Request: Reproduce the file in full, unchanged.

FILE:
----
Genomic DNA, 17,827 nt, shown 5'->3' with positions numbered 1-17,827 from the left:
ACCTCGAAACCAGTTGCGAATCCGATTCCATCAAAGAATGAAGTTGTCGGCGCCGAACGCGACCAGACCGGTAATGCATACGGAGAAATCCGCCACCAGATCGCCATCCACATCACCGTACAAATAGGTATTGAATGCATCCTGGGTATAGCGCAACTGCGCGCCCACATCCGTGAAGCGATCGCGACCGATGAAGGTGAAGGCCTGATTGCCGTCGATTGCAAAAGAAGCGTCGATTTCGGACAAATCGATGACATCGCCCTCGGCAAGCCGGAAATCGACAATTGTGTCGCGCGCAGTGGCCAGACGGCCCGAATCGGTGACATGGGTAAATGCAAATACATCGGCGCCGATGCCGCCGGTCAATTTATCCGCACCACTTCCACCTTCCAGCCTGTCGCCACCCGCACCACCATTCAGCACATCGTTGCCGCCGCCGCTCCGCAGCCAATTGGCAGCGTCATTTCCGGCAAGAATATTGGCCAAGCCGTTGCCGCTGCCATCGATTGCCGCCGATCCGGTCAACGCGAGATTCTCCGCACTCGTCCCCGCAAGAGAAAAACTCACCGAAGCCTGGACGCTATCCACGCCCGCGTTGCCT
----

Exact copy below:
Genomic DNA, 17,827 nt, shown 5'->3' with positions numbered 1-17,827 from the left:
ACCTCGAAACCAGTTGCGAATCCGATTCCATCAAAGAATGAAGTTGTCGGCGCCGAACGCGACCAGACCGGTAATGCATACGGAGAAATCCGCCACCAGATCGCCATCCACATCACCGTACAAATAGGTATTGAATGCATCCTGGGTATAGCGCAACTGCGCGCCCACATCCGTGAAGCGATCGCGACCGATGAAGGTGAAGGCCTGATTGCCGTCGATTGCAAAAGAAGCGTCGATTTCGGACAAATCGATGACATCGCCCTCGGCAAGCCGGAAATCGACAATTGTGTCGCGCGCAGTGGCCAGACGGCCCGAATCGGTGACATGGGTAAATGCAAATACATCGGCGCCGATGCCGCCGGTCAATTTATCCGCACCACTTCCACCTTCCAGCCTGTCGCCACCCGCACCACCATTCAGCACATCGTTGCCGCCGCCGCTCCGCAGCCAATTGGCAGCGTCATTTCCGGCAAGAATATTGGCCAAGCCGTTGCCGCTGCCATCGATTGCCGCCGATCCGGTCAACGCGAGATTCTCCGCACTCGTCCCCGCAAGAGAAAAACTCACCGAAGCCTGGACGCTATCCACGCCCGCGTTGCCT